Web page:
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Tyson enters crowded plant-based meat market with blended proteins

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US meat processor Tyson Foods Inc on Thursday launched its first vegan and mixed protein products as it joined a growing number of companies catering to rising demand for plant-based meat products.

[NEW YORK] US meat processor Tyson Foods Inc on Thursday launched its first vegan and mixed protein products as it joined a growing number of companies catering to rising demand for plant-based meat products.

Tyson will sell fully plant-based nuggets, blended protein burgers made from beef and pea protein, and sausages and meatballs that combine chicken with plants including chickpeas, black beans and quinoa, the company said in a statement.

The products, under Tyson's new Raised & Rooted brand, will be sold through its customers, sales outlets and foodservice operators, Justin Whitmore, head of Tyson's alternative protein business, said in an interview, declining to elaborate.

The nuggets will be launched in the summer, and burgers in the fall, he added.

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The largest US meat processor, known for its Ball Park hot dogs and Jimmy Dean sausages, believes the company's long experience in protein product development, manufacturing and distribution puts it in a unique position to enter the plant-based market and drive sales across all segments.

Mr Whitmore said it was too early to estimate revenues, calling Tyson's plant-based business highly incremental, but he noted that that could change.

"The double-digit growth in the sector is largely driven by meat eaters who want the health and nutrition that they perceive to come from plants along with the taste they've always had from animal protein," Mr Whitmore said, adding that the company was working on additional plant-based products.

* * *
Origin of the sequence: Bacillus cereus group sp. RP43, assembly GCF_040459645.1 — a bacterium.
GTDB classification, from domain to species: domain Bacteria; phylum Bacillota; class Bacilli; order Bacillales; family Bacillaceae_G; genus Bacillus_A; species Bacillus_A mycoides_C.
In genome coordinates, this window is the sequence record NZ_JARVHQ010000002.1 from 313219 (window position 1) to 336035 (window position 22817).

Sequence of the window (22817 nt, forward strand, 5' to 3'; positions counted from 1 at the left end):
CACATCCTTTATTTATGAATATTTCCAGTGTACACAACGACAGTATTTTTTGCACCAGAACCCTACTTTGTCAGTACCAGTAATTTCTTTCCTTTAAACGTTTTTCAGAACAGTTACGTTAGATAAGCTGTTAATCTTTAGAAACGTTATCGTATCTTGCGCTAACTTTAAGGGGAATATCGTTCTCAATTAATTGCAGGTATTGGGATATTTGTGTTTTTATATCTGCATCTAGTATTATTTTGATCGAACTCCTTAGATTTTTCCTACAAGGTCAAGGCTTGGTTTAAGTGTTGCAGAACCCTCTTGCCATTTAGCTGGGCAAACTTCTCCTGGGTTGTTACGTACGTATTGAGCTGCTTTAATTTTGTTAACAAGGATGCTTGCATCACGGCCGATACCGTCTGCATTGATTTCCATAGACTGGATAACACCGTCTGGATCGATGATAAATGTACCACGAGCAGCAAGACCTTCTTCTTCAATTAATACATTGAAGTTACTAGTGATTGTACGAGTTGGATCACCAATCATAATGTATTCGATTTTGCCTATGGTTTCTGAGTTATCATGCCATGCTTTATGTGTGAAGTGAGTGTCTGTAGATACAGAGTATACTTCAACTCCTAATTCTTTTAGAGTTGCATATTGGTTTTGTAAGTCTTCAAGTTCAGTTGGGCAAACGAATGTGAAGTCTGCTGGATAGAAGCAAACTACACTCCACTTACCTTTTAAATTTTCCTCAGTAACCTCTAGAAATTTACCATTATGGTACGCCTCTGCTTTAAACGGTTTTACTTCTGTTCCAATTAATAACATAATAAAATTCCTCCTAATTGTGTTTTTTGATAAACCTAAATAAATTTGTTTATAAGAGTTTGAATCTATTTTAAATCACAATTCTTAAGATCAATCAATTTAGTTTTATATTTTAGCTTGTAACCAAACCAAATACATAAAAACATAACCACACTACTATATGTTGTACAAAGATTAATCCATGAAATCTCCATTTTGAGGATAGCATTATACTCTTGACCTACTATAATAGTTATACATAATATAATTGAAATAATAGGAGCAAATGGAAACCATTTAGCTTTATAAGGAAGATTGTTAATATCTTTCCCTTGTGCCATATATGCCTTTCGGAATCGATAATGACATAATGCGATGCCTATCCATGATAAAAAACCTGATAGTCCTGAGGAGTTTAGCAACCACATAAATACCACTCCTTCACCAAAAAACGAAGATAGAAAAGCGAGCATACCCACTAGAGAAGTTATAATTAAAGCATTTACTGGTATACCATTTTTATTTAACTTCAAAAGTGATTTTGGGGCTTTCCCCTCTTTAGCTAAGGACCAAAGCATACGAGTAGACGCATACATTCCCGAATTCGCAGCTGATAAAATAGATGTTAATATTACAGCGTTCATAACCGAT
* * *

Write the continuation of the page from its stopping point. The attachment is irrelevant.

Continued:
Tyson Chief Executive Noel White said in a statement the company remained firmly committed to expanding its traditional meat business, but is shifting toward becoming a protein company.

The change comes as many companies are trying to carve out a space in the US alternative meat market which analysts estimate to be worth US$100 billion by 2035.

California upstarts Beyond Meat Inc and Impossible Foods Inc each sell 100 per cent plant-based meat alternatives to retailers and fast food chains across the United States.

Tyson sold its 6.5 per cent stake in Beyond Meat in late April, just days before the company went public, to focus on the development of its own plant-based products.

Vegan ground beef and burger patties by Canadian packaged meat producer Maple Leaf Foods Inc, sold under its LightLife brand, will be on US store shelves this summer.

Nestle, the world's biggest packaged foods group, is aiming to sell a pea-based veggie patty called Awesome Burger under its US plant-based Sweet Earth brand in the fall.

REUTERS